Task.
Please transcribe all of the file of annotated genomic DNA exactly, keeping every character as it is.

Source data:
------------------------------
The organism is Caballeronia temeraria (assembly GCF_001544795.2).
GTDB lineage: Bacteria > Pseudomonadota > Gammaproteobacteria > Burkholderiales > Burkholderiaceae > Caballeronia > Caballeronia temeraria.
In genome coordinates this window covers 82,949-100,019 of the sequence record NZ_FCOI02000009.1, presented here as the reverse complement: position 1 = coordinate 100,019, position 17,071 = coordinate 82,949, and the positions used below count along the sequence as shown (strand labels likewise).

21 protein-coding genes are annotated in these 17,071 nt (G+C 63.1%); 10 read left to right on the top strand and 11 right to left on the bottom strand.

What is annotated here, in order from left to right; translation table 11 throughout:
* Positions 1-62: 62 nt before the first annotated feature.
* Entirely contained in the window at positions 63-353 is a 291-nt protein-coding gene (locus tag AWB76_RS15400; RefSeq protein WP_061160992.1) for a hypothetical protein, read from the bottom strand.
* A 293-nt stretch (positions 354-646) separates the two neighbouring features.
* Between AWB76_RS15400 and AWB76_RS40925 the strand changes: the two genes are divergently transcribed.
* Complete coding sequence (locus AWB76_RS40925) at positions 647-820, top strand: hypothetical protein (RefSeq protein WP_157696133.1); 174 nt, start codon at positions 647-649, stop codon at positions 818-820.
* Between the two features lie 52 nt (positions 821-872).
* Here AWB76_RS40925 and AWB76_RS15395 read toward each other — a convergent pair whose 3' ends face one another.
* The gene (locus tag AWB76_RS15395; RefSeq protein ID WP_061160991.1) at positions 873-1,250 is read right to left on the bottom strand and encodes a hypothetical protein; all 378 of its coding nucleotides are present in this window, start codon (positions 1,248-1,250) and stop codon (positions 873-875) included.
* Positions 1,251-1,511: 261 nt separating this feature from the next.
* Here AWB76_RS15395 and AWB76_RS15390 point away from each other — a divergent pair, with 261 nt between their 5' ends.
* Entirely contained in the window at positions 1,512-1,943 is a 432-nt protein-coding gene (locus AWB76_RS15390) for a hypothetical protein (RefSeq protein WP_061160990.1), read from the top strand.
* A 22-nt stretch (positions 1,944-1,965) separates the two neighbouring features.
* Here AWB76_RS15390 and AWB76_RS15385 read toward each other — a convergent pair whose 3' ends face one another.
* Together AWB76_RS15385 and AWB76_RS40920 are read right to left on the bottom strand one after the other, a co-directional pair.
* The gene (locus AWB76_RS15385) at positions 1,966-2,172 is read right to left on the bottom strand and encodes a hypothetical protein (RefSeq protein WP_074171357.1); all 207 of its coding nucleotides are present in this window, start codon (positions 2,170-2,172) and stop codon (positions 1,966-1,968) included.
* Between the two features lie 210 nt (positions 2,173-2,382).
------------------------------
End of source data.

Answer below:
The organism is Caballeronia temeraria (assembly GCF_001544795.2).
GTDB lineage: Bacteria > Pseudomonadota > Gammaproteobacteria > Burkholderiales > Burkholderiaceae > Caballeronia > Caballeronia temeraria.
In genome coordinates this window covers 82,949-100,019 of the sequence record NZ_FCOI02000009.1, presented here as the reverse complement: position 1 = coordinate 100,019, position 17,071 = coordinate 82,949, and the positions used below count along the sequence as shown (strand labels likewise).

21 protein-coding genes are annotated in these 17,071 nt (G+C 63.1%); 10 read left to right on the top strand and 11 right to left on the bottom strand.

What is annotated here, in order from left to right; translation table 11 throughout:
* Positions 1-62: 62 nt before the first annotated feature.
* Entirely contained in the window at positions 63-353 is a 291-nt protein-coding gene (locus tag AWB76_RS15400; RefSeq protein WP_061160992.1) for a hypothetical protein, read from the bottom strand.
* A 293-nt stretch (positions 354-646) separates the two neighbouring features.
* Between AWB76_RS15400 and AWB76_RS40925 the strand changes: the two genes are divergently transcribed.
* Complete coding sequence (locus AWB76_RS40925) at positions 647-820, top strand: hypothetical protein (RefSeq protein WP_157696133.1); 174 nt, start codon at positions 647-649, stop codon at positions 818-820.
* Between the two features lie 52 nt (positions 821-872).
* Here AWB76_RS40925 and AWB76_RS15395 read toward each other — a convergent pair whose 3' ends face one another.
* The gene (locus tag AWB76_RS15395; RefSeq protein ID WP_061160991.1) at positions 873-1,250 is read right to left on the bottom strand and encodes a hypothetical protein; all 378 of its coding nucleotides are present in this window, start codon (positions 1,248-1,250) and stop codon (positions 873-875) included.
* Positions 1,251-1,511: 261 nt separating this feature from the next.
* Here AWB76_RS15395 and AWB76_RS15390 point away from each other — a divergent pair, with 261 nt between their 5' ends.
* Entirely contained in the window at positions 1,512-1,943 is a 432-nt protein-coding gene (locus AWB76_RS15390) for a hypothetical protein (RefSeq protein WP_061160990.1), read from the top strand.
* A 22-nt stretch (positions 1,944-1,965) separates the two neighbouring features.
* Here AWB76_RS15390 and AWB76_RS15385 read toward each other — a convergent pair whose 3' ends face one another.
* Together AWB76_RS15385 and AWB76_RS40920 are read right to left on the bottom strand one after the other, a co-directional pair.
* The gene (locus AWB76_RS15385) at positions 1,966-2,172 is read right to left on the bottom strand and encodes a hypothetical protein (RefSeq protein WP_074171357.1); all 207 of its coding nucleotides are present in this window, start codon (positions 2,170-2,172) and stop codon (positions 1,966-1,968) included.
* Between the two features lie 210 nt (positions 2,173-2,382).